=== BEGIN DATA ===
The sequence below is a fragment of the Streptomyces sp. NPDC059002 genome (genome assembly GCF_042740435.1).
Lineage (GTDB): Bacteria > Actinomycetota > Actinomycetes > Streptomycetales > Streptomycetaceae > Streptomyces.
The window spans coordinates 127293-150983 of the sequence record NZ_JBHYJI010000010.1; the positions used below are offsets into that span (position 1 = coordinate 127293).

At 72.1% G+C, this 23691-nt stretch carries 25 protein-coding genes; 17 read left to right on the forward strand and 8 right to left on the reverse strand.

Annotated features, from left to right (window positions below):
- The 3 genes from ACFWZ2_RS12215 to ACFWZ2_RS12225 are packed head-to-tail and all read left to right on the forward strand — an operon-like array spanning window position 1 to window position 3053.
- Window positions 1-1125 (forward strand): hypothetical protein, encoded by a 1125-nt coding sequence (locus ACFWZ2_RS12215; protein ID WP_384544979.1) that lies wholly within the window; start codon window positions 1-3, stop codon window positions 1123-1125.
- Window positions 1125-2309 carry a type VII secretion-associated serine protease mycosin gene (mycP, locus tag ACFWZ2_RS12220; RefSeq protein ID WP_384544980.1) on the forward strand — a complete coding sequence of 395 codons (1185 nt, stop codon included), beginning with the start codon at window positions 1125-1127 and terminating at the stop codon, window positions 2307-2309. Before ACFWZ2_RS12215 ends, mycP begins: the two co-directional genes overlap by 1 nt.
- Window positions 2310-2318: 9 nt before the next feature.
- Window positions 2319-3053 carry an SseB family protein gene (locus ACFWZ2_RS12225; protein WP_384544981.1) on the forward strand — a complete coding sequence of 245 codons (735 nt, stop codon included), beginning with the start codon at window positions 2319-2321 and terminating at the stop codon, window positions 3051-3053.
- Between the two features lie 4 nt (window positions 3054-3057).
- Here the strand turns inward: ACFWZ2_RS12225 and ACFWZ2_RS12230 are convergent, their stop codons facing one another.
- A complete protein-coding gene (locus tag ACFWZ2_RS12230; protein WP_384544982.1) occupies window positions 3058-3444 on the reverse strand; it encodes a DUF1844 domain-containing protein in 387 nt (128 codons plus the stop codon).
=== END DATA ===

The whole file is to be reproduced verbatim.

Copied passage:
The sequence below is a fragment of the Streptomyces sp. NPDC059002 genome (genome assembly GCF_042740435.1).
Lineage (GTDB): Bacteria > Actinomycetota > Actinomycetes > Streptomycetales > Streptomycetaceae > Streptomyces.
The window spans coordinates 127293-150983 of the sequence record NZ_JBHYJI010000010.1; the positions used below are offsets into that span (position 1 = coordinate 127293).

At 72.1% G+C, this 23691-nt stretch carries 25 protein-coding genes; 17 read left to right on the forward strand and 8 right to left on the reverse strand.

Annotated features, from left to right (window positions below):
- The 3 genes from ACFWZ2_RS12215 to ACFWZ2_RS12225 are packed head-to-tail and all read left to right on the forward strand — an operon-like array spanning window position 1 to window position 3053.
- Window positions 1-1125 (forward strand): hypothetical protein, encoded by a 1125-nt coding sequence (locus ACFWZ2_RS12215; protein ID WP_384544979.1) that lies wholly within the window; start codon window positions 1-3, stop codon window positions 1123-1125.
- Window positions 1125-2309 carry a type VII secretion-associated serine protease mycosin gene (mycP, locus tag ACFWZ2_RS12220; RefSeq protein ID WP_384544980.1) on the forward strand — a complete coding sequence of 395 codons (1185 nt, stop codon included), beginning with the start codon at window positions 1125-1127 and terminating at the stop codon, window positions 2307-2309. Before ACFWZ2_RS12215 ends, mycP begins: the two co-directional genes overlap by 1 nt.
- Window positions 2310-2318: 9 nt before the next feature.
- Window positions 2319-3053 carry an SseB family protein gene (locus ACFWZ2_RS12225; protein WP_384544981.1) on the forward strand — a complete coding sequence of 245 codons (735 nt, stop codon included), beginning with the start codon at window positions 2319-2321 and terminating at the stop codon, window positions 3051-3053.
- Between the two features lie 4 nt (window positions 3054-3057).
- Here the strand turns inward: ACFWZ2_RS12225 and ACFWZ2_RS12230 are convergent, their stop codons facing one another.
- A complete protein-coding gene (locus tag ACFWZ2_RS12230; protein WP_384544982.1) occupies window positions 3058-3444 on the reverse strand; it encodes a DUF1844 domain-containing protein in 387 nt (128 codons plus the stop codon).